Creating subgroups using a LinkNotions sociogram

It shows who is related to whom, and what kinds of relationships they maintain: friendly, professional, antagonist, …

The sociogram allows the group leader to understand its dynamics and make better decisions. It allows to create pleasant and efficient sub-groups of work or leisure.

Example :

LinkNotions sociogram: interactivemultilingualwith contentTry by clicking, right-clicking or double-clicking people and links in the map below!

Other examples

Above is a sociogram of a group of 25 students who answered three questions.

Students were ranked according to positive or negative incoming choices.

Above the same people divided in 8 work teams.

We will show how to develop this kind of sociogram below.

CREATE your sociogram with LinkNotions software

First create your LinkNotions account : click any of the buttons at the right.

Then you have two options:

  1. Start from scratch. Here’s how.
  2. You can copy the sociogram into your LinkNotions account and edit it. Enter the sociogram. Click the green button on the top right of the diagram. A window opens. Click “Create”. A copy will be created into your account. It is opened in edit mode. You now can edit this copy. Instead of editing the sociogram above, we propose to edit the sociogram template. It contains 24 people, but you can easily add or remove. It already has the types of links and adequate tabs. We also removed the relationships that will be different in your specific case.

Create your LinkNotions account:

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Film: Create the sociogram of a group (8:05)

CREATE your own interactive diagrams from scratch

All you need is a LinkNotions account. Enter your account and click “Create workspace.”

Here’s how to create and edit a new diagram.

Here are the different diagrams (as examples) created by LinkNotions.

Create your LinkNotions account

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Below you can see two tabs currently available for each person in the diagram.

A LinkNotions sociogram is very flexible :

  • You can add, delete and edit tabs
  • You can also add , delete and modify the fields in each tab.

General

School education

The sociogram

1. General information

A sociogram is a visual representation of the relationships within a group.

The group may be big or small (group of friends, a school class, the staff of a company, members of a political party, people on a ship, the people involved with a crime).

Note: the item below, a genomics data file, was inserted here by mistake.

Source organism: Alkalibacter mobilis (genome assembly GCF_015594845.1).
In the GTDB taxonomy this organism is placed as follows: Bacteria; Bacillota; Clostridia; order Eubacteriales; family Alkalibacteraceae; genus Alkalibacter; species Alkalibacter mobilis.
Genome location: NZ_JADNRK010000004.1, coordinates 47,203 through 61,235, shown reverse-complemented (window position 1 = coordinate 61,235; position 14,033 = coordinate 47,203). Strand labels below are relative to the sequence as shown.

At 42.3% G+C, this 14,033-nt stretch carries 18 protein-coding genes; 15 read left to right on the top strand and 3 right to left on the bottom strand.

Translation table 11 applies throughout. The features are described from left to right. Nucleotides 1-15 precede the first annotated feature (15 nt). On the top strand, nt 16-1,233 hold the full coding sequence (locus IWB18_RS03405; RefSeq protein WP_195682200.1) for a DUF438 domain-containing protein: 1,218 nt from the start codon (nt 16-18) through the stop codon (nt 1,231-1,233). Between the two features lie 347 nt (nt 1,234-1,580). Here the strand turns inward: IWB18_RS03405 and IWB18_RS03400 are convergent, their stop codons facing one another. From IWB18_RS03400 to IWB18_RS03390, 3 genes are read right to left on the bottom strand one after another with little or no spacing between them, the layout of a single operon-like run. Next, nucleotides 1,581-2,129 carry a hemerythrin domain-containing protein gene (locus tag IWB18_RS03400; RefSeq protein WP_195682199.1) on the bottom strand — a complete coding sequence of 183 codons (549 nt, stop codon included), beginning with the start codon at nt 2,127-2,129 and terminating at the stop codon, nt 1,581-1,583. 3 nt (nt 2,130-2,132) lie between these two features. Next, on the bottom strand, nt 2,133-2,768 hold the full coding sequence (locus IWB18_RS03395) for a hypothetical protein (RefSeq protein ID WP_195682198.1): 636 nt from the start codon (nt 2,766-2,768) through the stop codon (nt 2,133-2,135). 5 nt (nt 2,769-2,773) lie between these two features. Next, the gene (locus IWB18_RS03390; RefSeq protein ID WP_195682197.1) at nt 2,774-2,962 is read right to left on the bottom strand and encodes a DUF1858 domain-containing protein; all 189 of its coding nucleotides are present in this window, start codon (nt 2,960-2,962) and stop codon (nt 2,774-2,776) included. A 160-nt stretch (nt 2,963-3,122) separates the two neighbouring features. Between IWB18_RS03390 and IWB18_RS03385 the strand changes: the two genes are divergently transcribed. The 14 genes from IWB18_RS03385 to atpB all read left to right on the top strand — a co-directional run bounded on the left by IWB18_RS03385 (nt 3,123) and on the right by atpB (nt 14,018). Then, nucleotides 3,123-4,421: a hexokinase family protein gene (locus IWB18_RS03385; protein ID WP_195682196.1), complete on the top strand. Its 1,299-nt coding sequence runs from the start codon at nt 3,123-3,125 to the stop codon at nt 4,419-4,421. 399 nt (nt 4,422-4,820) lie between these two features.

Relationships can be of different types:

  • They can be objective: A knows B; A is family with B; A works with B; etc.
  • They may also be more subjective, for example, when revealed by answers obtained from questionnaires: A wants to work with B; A does not want to work with B; A declares feeling close to B; A expresses a positive / negative opinion about B; etc.

The sociogram is normally used to understand the dynamics in a group, to reveal compatibilities and incompatibilities. It is often used to form subgroups for work or recreation.

It can also be used to understand and possibly solve crime. In fact, by creating a diagram with:

– All the people who knew the victim (with their characteristics: age, profession, gun license, criminal record, etc.)

– And by introducing different types of relationships between them (parents, worked with, is heir to, is friend of, hates, etc.), the better we understand what has happened.

The sociogram can be used to better understand relationships within a book. You put the characters of the book in the diagram and you connect him/her with a color for each type of relationship. A teacher can also ask students to make a sociogram of a book, to quickly see if the student has understood the essence of the book.

2. The benefits of an interactive sociogram in LinkNotions

– Can be used for any size of group (up to 998 001 people).

– You can add as many types of relationships as you want.

– You can give content to both people (boxes) and relations (lines between two people): explanations, additional information such as date of birth or character traits, pictures, documents in any format, etc.

– You can export the data as an Excel file in order to analyze it.

– You click on a person and the software provides you with all the information about that person: his relationships, preferences and characteristics.

– For other benefits, please consult the list of benefits of LinkNotions located at the bottom of the LinkNotions homepage.

3. A concrete example of creating a sociogram

You will of course begin to write into the diagram the names of the people of the group. Possibly add their caracteristics: age, hobbies, …